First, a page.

Babylonian Talmud The Talmud (; he, , Talmūḏ) is the central text of Rabbinic Judaism and the primary source of Jewish religious law (''halakha'') and Jewish theology. Until the advent of modernity, in nearly all Jewish communities, the Talmud was the center ...
and the
Jerusalem Talmud The Jerusalem Talmud ( he, תַּלְמוּד יְרוּשַׁלְמִי, translit=Talmud Yerushalmi, often for short), also known as the Palestinian Talmud or Talmud of the Land of Israel, is a collection of rabbinic notes on the second-century ...
, their writings were preserved in midrashs such as Midrash Rabba. * '' Savoraim'' ("reasoners"): Refers to the sages of ''
Beth midrash A ''beth midrash'' ( he, בית מדרש, or ''beis medrash'', ''beit midrash'', pl. ''batei midrash'' "House of Learning") is a hall dedicated for Torah study, often translated as a "study hall." It is distinct from a synagogue (''beth kness ...
'' (Torah study places) in Babylon from the end of the era of the Amoraim (5th century) and until the beginning of the era of the
Geonim ''Geonim'' ( he, גאונים; ; also Romanization of Hebrew, transliterated Gaonim, singular Gaon) were the presidents of the two great Talmudic Academies in Babylonia, Babylonian Talmudic Academies of Sura Academy , Sura and Pumbedita Academy ...
(from the end of the 6th century or the midst of the 7th century).


Chazal's authority

Until the end of the Savoraim era, Chazal had the authority to comment on the Torah according to the Talmudical hermeneutics standards required by the
Law given to Moses at Sinai A law given to Moses at Sinai ( he, הלכה למשה מסיני, Halakhah le-Moshe mi-Sinai) refers to a Halakha, halakhic law for which there is no Torah#Biblical law, biblical reference or source, but rather was Oral tradition, passed down orall ...
,"הלכה למשה מסיני"
(Hebrew wikipedia)

Jewish Virtual Library Jews ( he, יְהוּדִים, , ) or Jewish people are an ethnoreligious group and nation originating from the Israelites Israelite origins and kingdom: "The first act in the long drama of Jewish history is the age of the Israelites""The ...
sometimes even expounding a word or phrase outside its plain and ordinary sense. Nowadays in
Orthodoxy Orthodoxy (from Greek: ) is adherence to correct or accepted creeds, especially in religion Religion is usually defined as a social- cultural system of designated behaviors and practices, morals, beliefs, worldviews, texts, sanctified p ...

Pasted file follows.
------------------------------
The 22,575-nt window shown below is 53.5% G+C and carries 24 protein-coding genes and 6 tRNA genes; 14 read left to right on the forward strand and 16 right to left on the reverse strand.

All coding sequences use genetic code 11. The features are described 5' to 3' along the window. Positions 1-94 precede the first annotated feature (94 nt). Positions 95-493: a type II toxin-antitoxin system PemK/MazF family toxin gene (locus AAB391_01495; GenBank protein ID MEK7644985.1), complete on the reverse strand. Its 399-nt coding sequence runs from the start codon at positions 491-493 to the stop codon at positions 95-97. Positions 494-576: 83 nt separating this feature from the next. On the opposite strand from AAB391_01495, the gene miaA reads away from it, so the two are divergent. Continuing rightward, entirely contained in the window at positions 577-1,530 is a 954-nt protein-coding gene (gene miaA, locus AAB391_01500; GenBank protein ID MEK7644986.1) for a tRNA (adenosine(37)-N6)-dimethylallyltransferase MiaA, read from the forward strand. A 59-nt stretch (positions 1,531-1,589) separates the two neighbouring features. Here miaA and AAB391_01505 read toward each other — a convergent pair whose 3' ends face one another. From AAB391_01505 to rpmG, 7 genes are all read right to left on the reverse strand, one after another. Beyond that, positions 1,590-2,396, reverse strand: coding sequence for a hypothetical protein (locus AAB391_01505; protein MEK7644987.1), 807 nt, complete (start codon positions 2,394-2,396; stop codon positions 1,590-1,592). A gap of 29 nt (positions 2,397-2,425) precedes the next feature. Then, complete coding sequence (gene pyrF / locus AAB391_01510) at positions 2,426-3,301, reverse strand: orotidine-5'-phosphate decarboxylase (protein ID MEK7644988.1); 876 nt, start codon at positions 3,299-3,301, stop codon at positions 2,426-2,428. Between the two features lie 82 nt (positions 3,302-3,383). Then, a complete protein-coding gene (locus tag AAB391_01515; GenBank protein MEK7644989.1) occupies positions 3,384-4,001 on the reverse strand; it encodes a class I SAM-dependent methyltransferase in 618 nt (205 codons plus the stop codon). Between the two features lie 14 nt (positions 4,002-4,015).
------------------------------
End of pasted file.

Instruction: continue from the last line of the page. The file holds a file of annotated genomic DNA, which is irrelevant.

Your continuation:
, this authority is not delegated to the current generation's sages, and thus the
Torah The Torah (; hbo, ''Tōrā'', "Instruction", "Teaching" or "Law") is the compilation of the first five books of the Hebrew Bible, namely the books of Book of Genesis, Genesis, Book of Exodus, Exodus, Leviticus, Book of Numbers, Numbers a ...
can not be commentated on, in matters concerning the ''
halakha ''Halakha'' (; he, הֲלָכָה, ), also Romanization of Hebrew, transliterated as ''halacha'', ''halakhah'', and ''halocho'' ( ), is the collective body of Judaism, Jewish religious laws which is derived from the Torah, written and Oral Tora ...
'' ("Jewish Law"), if it contradicts Chazal's commentary. Until the middle of the Tannaim era, when there was a
Sanhedrin The Sanhedrin (Hebrew language, Hebrew and Aramaic: סַנְהֶדְרִין; Greek language, Greek: , ''synedrion'', 'sitting together,' hence 'Deliberative assembly, assembly' or 'council') was an assembly of either 23 or 71 elders (known as ...
(a High Court of
Jewish law ''Halakha'' (; he, הֲלָכָה, ), also Romanization of Hebrew, transliterated as ''halacha'', ''halakhah'', and ''halocho'' ( ), is the collective body of Judaism, Jewish religious laws which is derived from the Torah, written and Oral Tora ...
), Chazal had also the authority to decree restrictions and to enact new religious regulations, in any matter they saw fit, concerning issues that were not included in the written Torah, or were not delivered at Mount Sinai. These rabbinical ''
mitzvot In its primary meaning, the Hebrew language, Hebrew word (; he, מִצְוָה, ''mīṣvā'' , plural ''mīṣvōt'' ; "commandment") refers to a commandment Divine law, commanded by God to be performed as a religious duty. Jewish law () in l ...
'' ("commandments") include the holidays of
Purim Purim (; , ; see Name A name is a term used for identification by an external observer. They can identify a class or category of things, or a single thing, either uniquely, or within a given context. The entity identified by a name is cal ...
and
Hanukkah Hanukkah (; ) is a Jewish holidays, Jewish festival commemorating the recovery of Jerusalem and subsequent rededication of the Second Temple at the beginning of the Maccabean Revolt against the Seleucid Empire in the 2nd century BCE. Hanukkah ...
, the laws of '' muktzeh'' ("set-aside items") on
Shabbat Shabbat (, , or ; he, שַׁבָּת, Šabbāṯ, , ) or the Sabbath (), also called Shabbos (, ) by Ashkenazi Hebrew, Ashkenazim, is Judaism's day of rest on the seventh day of the seven-day week, week—i.e., Saturday. On this day, religious ...
, the ritual washing of one's hands (''netilat yadayim'') before eating bread, the construction of '' eruvim'' (liminal gateways), and the institution of the current schedule of daily prayer services – ''
shacharit ''Shacharit'' ( he, שַחֲרִית ''šaḥăriṯ''), or ''Shacharis'' in Ashkenazi Hebrew, is the morning ''Jewish prayer, tefillah'' (prayer) of Judaism, one of the three daily prayers. Different traditions identify different primar ...
'' (morning prayer), ''
mincha Mincha ( he, מִנחַה, pronounced as ; sometimes spelled ''Minchah'' or ''Minḥa'') is the afternoon prayer service in Judaism. Etymology The name ''Mincha'', meaning "present", is derived from the meal offering that accompanied each sacrif ...
'' (afternoon prayer), and ''
ma'ariv ''Maariv'' or ''Maʿariv'' (, ), also known as ''Arvit'' (, ), is a Jewish prayer service held in the evening or night. It consists primarily of the evening ''Shema'' and ''Amidah''. The service will often begin with two verses from Psalms, ...
'' (evening prayer).


See also

*
Jewish commentaries on the Bible Jewish commentaries on the Bible are List of biblical commentaries, biblical commentaries of the Hebrew Bible (the Tanakh) from a Jewish perspective. Translations into Aramaic language, Aramaic and English, and some universally accepted Jewish comm ...


References


External links


Wiktionary: Chazal
{{Savoraim Acronyms Talmud concepts and terminology